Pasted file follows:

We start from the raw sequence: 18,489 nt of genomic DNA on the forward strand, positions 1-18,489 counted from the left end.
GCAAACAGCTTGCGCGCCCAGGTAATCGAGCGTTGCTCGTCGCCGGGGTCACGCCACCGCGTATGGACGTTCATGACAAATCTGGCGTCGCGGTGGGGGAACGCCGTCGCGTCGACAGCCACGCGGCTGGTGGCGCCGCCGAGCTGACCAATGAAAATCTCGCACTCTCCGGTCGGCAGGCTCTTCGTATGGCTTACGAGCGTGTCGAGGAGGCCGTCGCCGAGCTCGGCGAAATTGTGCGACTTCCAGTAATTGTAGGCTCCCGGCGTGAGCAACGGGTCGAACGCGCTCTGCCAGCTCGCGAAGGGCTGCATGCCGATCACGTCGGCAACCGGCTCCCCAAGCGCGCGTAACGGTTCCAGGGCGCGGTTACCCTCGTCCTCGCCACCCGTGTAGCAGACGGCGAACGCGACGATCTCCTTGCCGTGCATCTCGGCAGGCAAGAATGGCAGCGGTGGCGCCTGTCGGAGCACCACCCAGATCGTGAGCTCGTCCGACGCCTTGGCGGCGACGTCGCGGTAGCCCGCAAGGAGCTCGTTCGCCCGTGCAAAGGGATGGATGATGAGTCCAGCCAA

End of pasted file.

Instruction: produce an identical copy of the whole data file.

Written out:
We start from the raw sequence: 18,489 nt of genomic DNA on the forward strand, positions 1-18,489 counted from the left end.
GCAAACAGCTTGCGCGCCCAGGTAATCGAGCGTTGCTCGTCGCCGGGGTCACGCCACCGCGTATGGACGTTCATGACAAATCTGGCGTCGCGGTGGGGGAACGCCGTCGCGTCGACAGCCACGCGGCTGGTGGCGCCGCCGAGCTGACCAATGAAAATCTCGCACTCTCCGGTCGGCAGGCTCTTCGTATGGCTTACGAGCGTGTCGAGGAGGCCGTCGCCGAGCTCGGCGAAATTGTGCGACTTCCAGTAATTGTAGGCTCCCGGCGTGAGCAACGGGTCGAACGCGCTCTGCCAGCTCGCGAAGGGCTGCATGCCGATCACGTCGGCAACCGGCTCCCCAAGCGCGCGTAACGGTTCCAGGGCGCGGTTACCCTCGTCCTCGCCACCCGTGTAGCAGACGGCGAACGCGACGATCTCCTTGCCGTGCATCTCGGCAGGCAAGAATGGCAGCGGTGGCGCCTGTCGGAGCACCACCCAGATCGTGAGCTCGTCCGACGCCTTGGCGGCGACGTCGCGGTAGCCCGCAAGGAGCTCGTTCGCCCGTGCAAAGGGATGGATGATGAGTCCAGCCAA